Paul Oberjuerge | August 1, 2012
Some of the most prominent participants of the Games are 70,000 people you may never see on television but cannot miss at the venues – the unpaid volunteers sometimes known as “Games Makers”.
These are the friendly folks who seem to be stationed at every crucial nexus of the London 2012 experience. Just when a visitor feels lost or discombobulated, all it takes is a turn of the head to regain your bearings – with the help of the volunteers.
Their basic uniform is purple and pink, a garish combination a blogger at The Guardian suggested “make the unlucky [volunteers] look less like Olympic staff and more like the henchmen of some comic book supervillain”. But the colour scheme makes them easy to spot.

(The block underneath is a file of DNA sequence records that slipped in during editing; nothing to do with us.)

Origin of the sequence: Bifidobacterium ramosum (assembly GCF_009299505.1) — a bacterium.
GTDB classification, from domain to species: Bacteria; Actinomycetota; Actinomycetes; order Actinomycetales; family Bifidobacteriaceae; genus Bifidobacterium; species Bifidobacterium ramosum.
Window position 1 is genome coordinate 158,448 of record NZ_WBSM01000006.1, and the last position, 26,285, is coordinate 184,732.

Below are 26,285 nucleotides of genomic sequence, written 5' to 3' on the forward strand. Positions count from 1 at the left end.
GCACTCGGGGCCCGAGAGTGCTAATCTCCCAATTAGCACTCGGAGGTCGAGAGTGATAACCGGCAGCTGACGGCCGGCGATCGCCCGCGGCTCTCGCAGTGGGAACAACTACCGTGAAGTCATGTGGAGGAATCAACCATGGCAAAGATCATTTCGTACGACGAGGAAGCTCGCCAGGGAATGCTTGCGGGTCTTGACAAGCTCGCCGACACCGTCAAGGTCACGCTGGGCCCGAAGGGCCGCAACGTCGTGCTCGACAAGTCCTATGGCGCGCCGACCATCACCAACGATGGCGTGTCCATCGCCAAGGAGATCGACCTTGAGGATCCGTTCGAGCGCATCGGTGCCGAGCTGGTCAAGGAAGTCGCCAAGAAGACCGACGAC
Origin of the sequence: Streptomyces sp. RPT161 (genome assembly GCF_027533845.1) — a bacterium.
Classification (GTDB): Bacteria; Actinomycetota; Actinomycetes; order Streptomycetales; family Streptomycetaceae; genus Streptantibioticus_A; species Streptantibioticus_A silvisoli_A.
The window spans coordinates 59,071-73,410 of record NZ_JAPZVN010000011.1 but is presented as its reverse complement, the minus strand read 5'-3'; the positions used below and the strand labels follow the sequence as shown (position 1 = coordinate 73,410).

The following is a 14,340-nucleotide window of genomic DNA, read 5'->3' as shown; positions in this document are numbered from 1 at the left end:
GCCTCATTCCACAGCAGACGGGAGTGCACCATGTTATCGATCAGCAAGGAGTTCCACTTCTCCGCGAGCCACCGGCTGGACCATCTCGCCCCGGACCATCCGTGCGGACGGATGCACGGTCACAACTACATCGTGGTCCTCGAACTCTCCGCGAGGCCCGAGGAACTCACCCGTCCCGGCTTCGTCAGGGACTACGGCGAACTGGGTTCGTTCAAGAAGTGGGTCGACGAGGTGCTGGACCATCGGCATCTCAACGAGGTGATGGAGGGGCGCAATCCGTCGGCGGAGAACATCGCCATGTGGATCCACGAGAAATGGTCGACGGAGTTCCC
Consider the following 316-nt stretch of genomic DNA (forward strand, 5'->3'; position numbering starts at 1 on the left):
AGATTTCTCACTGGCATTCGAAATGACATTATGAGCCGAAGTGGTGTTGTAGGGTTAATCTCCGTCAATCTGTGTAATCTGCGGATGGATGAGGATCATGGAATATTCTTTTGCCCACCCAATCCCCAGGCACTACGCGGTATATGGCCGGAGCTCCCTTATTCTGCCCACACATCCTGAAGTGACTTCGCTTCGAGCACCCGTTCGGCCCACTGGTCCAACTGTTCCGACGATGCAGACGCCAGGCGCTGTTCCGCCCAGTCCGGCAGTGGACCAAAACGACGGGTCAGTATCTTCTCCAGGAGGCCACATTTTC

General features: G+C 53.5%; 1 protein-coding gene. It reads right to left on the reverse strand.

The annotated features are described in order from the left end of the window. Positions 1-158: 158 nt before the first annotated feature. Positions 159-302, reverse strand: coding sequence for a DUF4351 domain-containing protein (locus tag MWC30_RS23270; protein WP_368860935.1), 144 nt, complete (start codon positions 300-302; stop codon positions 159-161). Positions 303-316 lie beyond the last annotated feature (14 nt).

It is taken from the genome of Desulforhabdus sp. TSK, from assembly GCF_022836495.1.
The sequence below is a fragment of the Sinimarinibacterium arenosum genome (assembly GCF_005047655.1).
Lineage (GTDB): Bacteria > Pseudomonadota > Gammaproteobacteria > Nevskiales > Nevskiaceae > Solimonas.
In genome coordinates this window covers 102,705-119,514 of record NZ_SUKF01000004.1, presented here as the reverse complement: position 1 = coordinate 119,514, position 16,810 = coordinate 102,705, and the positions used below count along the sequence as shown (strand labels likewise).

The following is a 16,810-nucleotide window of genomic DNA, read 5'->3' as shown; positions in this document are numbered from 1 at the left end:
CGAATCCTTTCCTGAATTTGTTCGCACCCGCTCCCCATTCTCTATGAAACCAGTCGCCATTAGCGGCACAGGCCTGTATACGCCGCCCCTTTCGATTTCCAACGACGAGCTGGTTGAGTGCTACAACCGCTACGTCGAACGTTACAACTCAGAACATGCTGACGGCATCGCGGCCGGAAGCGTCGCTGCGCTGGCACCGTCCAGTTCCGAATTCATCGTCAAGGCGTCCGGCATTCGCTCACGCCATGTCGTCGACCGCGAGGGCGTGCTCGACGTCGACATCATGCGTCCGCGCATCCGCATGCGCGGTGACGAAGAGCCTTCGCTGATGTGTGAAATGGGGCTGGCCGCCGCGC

Many of the volunteers appear to be age 50 or older, but most seem to be college-age, like Arun Casbah, 18, who the other day was placed at a crucial turning in the path of spectators walking from Wembley Central station to Wembley Stadium itself. With a smile and a big foam finger, he got the job done – and was also happy to take pictures for visitors posing atop a London 2012 logo beneath his feet, or even posing for a photo himself.
One volunteer said a visitor should worry about being lost only when he no longer saw anyone in purple and pink. But I would half expect another volunteer in purple and pink to be where I didn’t want to go and guide me back where I ought to be.